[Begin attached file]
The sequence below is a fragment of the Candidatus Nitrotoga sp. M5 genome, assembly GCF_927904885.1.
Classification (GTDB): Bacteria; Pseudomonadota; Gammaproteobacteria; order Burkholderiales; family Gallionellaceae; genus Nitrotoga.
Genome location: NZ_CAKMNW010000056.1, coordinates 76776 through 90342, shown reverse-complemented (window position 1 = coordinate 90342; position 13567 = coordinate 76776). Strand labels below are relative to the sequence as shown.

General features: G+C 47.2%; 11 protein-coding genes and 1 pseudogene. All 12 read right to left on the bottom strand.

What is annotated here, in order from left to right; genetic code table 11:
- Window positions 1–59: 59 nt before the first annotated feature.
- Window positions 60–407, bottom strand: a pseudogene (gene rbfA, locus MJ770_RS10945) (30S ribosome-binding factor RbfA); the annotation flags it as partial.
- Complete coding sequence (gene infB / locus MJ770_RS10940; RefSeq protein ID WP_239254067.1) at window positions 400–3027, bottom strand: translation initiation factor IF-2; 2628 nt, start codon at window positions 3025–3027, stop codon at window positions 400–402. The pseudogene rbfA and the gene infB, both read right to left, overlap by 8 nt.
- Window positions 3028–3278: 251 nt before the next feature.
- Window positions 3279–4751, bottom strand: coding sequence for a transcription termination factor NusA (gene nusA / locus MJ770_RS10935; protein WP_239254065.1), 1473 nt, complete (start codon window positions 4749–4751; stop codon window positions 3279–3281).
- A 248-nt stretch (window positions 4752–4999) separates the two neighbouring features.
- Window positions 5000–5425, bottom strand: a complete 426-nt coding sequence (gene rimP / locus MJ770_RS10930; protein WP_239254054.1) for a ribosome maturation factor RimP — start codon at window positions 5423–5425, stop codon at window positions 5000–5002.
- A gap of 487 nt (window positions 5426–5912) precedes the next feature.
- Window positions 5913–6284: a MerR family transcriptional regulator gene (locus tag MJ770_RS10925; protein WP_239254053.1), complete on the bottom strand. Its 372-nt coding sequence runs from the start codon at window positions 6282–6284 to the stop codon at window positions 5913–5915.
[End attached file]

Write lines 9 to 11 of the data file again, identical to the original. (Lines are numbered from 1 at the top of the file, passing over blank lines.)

- Window positions 3028–3278: 251 nt before the next feature.
- Window positions 3279–4751, bottom strand: coding sequence for a transcription termination factor NusA (gene nusA / locus MJ770_RS10935; protein WP_239254065.1), 1473 nt, complete (start codon window positions 4749–4751; stop codon window positions 3279–3281).
- A 248-nt stretch (window positions 4752–4999) separates the two neighbouring features.